Invisible House is located on the western edge of the eastern mountain range of Australia, seamlessly integrating into its surrounds. The rusty steel boxes recall old farm equipment; the undulating curves of the roof slab emulate the rhythm of the encompassing hills; and the flooded roof reflects the sky.
New houses have the opportunity to explore form, orientation, planning, exterior and interiors. A great house does this with no corner ignored, with as much emphasis on space as on object, function and form, indoors and out. At the Invisible House we find a collection of spaces that are distinct from one another, but which feel as though they belong together - open spaces are balanced with enclosed, long with short, horizontal with vertical. This is achieved through a masterful command of material; primarily local stone, concrete and wood, and a pared-back yet crafted approach to detailing. This approach extends from the bathtub to the roof, were water puddles before flowing through troughs to drop onto the landscape.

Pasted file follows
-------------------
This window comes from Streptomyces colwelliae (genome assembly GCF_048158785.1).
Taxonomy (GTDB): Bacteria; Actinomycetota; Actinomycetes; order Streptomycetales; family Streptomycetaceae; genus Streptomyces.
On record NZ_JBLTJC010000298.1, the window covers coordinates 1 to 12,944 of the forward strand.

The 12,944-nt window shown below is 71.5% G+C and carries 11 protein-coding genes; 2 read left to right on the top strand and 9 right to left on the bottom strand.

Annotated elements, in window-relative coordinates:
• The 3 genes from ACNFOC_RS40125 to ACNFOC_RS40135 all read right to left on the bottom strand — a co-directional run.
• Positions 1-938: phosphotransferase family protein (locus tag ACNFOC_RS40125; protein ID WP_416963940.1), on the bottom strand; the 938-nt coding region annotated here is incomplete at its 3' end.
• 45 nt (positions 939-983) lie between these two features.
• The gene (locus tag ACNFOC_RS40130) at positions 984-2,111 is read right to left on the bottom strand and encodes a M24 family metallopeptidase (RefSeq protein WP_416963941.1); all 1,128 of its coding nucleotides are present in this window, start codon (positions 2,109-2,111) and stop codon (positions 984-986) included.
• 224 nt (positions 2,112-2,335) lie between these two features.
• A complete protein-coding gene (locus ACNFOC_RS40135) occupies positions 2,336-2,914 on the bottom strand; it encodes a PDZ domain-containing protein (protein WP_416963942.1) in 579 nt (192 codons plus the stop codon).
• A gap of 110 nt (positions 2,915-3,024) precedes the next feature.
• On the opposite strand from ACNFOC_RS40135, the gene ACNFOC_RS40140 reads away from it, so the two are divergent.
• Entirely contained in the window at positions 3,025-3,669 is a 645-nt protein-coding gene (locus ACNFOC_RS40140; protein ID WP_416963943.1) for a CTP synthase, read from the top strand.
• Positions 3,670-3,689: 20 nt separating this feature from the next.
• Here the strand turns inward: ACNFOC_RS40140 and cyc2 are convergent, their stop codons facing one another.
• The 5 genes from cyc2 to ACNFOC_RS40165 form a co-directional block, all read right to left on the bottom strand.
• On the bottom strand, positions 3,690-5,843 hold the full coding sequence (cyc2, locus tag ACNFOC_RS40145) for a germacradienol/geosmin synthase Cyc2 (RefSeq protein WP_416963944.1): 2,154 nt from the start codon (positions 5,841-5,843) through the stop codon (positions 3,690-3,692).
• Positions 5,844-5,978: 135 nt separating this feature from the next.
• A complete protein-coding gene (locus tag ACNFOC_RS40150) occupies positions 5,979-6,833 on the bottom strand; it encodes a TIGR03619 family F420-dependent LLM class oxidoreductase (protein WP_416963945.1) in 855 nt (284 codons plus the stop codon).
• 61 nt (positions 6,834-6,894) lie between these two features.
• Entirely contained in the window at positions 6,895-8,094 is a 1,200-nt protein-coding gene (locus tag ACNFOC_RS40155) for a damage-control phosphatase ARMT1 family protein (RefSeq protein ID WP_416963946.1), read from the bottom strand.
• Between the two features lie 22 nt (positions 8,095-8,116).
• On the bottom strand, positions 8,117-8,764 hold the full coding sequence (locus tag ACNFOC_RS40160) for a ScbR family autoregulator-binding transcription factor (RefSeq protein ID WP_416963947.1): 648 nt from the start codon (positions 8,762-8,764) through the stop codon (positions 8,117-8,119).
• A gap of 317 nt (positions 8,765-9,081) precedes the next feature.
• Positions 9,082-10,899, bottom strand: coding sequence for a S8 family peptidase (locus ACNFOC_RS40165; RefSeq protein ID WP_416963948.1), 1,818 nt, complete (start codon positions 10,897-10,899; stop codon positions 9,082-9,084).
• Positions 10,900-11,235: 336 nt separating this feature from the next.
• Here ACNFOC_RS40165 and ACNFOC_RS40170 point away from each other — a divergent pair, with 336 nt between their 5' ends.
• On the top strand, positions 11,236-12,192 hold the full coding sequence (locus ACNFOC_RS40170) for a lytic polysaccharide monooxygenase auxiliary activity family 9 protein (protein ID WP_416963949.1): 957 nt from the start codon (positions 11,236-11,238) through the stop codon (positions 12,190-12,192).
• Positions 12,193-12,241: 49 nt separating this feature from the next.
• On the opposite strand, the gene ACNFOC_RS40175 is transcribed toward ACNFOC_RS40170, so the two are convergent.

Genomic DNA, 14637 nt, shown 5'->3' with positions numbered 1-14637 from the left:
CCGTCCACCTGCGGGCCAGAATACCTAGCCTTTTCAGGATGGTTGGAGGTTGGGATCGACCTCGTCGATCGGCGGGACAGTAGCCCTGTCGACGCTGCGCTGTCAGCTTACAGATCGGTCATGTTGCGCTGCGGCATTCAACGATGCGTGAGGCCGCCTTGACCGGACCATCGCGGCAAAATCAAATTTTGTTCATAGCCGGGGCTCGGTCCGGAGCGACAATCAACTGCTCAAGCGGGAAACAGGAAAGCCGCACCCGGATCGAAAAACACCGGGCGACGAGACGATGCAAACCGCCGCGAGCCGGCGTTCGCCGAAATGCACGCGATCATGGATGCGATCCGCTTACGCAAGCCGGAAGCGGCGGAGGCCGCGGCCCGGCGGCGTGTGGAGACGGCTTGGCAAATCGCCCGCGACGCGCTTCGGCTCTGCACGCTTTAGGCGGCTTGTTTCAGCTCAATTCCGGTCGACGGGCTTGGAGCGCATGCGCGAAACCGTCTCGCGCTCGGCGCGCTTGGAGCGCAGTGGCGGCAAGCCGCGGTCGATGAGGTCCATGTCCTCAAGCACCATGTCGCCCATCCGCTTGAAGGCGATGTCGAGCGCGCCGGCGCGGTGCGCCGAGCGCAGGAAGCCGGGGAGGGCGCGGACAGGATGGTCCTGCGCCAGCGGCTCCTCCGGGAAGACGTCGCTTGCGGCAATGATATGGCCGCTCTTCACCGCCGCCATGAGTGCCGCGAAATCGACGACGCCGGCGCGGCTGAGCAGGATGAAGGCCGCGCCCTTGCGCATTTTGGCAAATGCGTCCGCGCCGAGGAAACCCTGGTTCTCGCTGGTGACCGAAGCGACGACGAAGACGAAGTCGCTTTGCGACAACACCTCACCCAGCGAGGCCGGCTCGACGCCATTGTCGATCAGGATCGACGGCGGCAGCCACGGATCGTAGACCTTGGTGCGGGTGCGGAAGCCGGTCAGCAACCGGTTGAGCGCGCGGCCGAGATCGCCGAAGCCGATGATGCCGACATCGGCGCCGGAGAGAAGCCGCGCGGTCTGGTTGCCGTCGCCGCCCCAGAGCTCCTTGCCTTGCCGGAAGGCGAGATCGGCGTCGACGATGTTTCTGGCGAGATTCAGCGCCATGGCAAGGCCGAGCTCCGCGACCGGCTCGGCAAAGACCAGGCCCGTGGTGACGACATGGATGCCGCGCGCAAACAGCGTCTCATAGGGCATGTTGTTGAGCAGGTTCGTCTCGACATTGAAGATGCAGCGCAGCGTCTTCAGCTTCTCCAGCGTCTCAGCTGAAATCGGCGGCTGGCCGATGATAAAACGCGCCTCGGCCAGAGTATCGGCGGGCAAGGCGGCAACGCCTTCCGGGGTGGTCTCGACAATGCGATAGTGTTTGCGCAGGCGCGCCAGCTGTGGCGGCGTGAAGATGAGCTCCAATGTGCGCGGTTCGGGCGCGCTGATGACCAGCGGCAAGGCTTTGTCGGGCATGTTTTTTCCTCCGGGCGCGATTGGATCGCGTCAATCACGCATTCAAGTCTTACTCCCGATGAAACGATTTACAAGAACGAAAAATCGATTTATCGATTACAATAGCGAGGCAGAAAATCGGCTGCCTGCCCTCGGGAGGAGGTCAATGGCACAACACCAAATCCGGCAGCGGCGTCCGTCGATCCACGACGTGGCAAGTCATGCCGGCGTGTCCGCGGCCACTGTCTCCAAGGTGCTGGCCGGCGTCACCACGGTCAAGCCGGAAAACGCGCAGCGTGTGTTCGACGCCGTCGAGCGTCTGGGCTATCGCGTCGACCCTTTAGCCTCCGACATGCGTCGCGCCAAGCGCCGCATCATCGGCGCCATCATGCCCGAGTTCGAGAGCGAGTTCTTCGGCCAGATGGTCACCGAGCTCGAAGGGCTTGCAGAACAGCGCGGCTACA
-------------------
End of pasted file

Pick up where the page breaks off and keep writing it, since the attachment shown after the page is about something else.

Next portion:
The jury was impressed with the great variety of spaces created in a small footprint, as well as the level of restraint in the work and thus the cohesiveness achieved. Doing neither too much nor too little has resulted in a new house that feels as though it were always part of this timeless landscape.